Neutrons and electrons obey a different equation of state from that of a simple gas. It is derived from Fermi-Dirac statistics, which takes into account what is known as quantum degeneracy pressure. If you are familiar with the Pauli exclusion principle, which states that no two electrons can occupy the same state, then you are familiar with one example of degeneracy pressure. The basic idea of degeneracy pressure is that there is a minimum volume into which you can squeeze a neutron. Beyond that limit the degeneracy pressure gets too large for you to overcome.
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- Exotic Matter in Neutron Stars;
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You can overcome the degeneracy pressure if you have enough mass. Based on the neutron equation of state that limit is a bit more than 3 solar masses.
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Anything bigger than that, and the neutron star is so massive it collapses into a black hole. A similar thing occurs with white dwarfs. In a white dwarf star the weight of its mass is balanced by the degeneracy pressure of the electrons. As long as the white dwarf is less than 1. But if the white dwarf has more mass, then it will collapse into a neutron star.
Equations of State - One Universe at a Time
There is, however, one important difference. They are made up of a trio of quarks. So when if the mass of a neutron star is close to the neutron limit, then it might not collapse into a black hole. It might collapse into a quark star. In a quark star, instead of being clumped into neutrons the quarks would move freely, making the star a mass of quarks, as you can see in the figure above. Of course this means that a quark star needs an entirely different equation of state. This is further complicated by the fact that the interior of quark stars would have so much heat and energy that some of the neutron quarks up and down quarks could transform into strange quarks.
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Not strange in that they are weird, but strange because they are named strange quarks. The one catch is that the largest quark stars could be as large as the smallest neutron stars, so it might be difficult to distinguish them. There have been a few observations of stars that might be quark stars, but so far there are no confirmed quark stars. Then again it might be the case that quark stars are unstable.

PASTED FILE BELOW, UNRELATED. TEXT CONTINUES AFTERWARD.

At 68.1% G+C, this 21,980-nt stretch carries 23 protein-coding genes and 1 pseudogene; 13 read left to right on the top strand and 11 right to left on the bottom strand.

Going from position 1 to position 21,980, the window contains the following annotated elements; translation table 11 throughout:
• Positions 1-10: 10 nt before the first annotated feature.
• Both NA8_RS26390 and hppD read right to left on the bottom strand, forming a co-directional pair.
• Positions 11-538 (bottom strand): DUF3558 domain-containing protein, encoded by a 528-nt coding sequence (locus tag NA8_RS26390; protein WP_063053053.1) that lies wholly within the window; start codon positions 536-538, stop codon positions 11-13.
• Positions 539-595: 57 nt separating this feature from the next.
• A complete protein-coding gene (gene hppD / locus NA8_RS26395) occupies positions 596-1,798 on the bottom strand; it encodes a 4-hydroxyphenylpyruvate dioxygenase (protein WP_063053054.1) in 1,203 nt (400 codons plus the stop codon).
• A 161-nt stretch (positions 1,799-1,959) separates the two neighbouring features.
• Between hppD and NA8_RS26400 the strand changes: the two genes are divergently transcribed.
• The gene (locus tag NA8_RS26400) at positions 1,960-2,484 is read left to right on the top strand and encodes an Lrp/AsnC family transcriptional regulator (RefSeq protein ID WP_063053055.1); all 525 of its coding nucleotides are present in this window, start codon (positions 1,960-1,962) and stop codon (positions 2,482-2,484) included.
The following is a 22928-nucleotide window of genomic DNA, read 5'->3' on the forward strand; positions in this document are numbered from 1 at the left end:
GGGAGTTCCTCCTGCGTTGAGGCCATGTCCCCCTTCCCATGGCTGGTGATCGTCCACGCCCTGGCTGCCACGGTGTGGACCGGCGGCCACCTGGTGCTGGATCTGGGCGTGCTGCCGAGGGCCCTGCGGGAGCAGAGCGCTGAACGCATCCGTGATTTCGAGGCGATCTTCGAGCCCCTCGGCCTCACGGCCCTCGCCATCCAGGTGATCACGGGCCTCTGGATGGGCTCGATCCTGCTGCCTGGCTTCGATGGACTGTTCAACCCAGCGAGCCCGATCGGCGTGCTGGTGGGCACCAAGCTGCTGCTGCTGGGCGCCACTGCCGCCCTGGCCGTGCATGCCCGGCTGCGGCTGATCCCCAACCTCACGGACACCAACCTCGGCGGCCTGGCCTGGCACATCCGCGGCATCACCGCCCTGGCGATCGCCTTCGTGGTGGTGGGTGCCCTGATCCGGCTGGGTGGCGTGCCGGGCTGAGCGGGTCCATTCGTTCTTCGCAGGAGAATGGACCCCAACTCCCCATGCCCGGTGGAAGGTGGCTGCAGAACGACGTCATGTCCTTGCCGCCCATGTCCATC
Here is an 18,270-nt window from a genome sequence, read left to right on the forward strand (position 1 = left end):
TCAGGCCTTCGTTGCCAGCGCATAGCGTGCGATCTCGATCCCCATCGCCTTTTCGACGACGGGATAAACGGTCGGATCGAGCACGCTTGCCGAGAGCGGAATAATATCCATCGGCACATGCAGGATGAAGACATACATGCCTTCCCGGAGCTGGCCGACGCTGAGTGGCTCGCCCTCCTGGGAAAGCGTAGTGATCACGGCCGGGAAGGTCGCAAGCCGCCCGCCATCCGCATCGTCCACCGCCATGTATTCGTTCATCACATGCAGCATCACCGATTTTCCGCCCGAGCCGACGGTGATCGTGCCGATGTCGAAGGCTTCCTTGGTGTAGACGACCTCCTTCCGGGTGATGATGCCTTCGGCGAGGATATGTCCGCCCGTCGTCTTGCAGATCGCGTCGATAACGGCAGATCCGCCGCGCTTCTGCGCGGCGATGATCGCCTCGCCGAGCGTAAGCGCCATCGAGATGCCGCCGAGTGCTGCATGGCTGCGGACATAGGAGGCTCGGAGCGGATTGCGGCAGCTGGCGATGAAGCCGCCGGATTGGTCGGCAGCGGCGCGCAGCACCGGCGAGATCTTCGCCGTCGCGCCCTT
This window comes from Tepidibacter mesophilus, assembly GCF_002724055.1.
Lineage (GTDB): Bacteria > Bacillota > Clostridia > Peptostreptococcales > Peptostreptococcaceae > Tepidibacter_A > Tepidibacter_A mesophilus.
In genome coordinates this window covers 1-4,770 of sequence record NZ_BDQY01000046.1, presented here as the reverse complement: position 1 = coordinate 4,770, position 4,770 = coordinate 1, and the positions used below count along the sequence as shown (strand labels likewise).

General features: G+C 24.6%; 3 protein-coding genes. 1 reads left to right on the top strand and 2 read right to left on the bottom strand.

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- Constraints on the equation of state for neutron stars implied by PSR1957 + 20.
This would mean that large neutron stars might enter a short quark star period before collapsing into a black hole, but there would never be a long-lived quark star. The basic idea is that if nucleons are squeezed hard enough the quarks can begin to move freely. In forming a neutron star, the electrons fuse with the protons to create neutrons, so that is why it is just a neutron star.
I heard about strange matter hitting the earth and going straight through without slowing down back in Do you have any thoughts on this?
The idea of isolated strange matter strangelets is still pretty speculative. As I recall, the strange matter collision claim was later retracted by the authors. Thus far there is no clear evidence for natural strangelets. I wonder why experts would report something so highly speculative as solid? With masses comparable to that of the Sun and radii of about ten kilometres, neutron stars are the densest stars in the Universe. This book describes all layers of neutron stars, from the surface to the core, with the emphasis on their structure and equation of state.
Theories of dense matter are reviewed, and used to construct neutron star models. Hypothetical strange quark stars and possible exotic phases in neutron star cores are also discussed. Also covered are the effects of strong magnetic fields in neutron star envelopes.
Constraining the equation of state of neutron stars from binary mergers.
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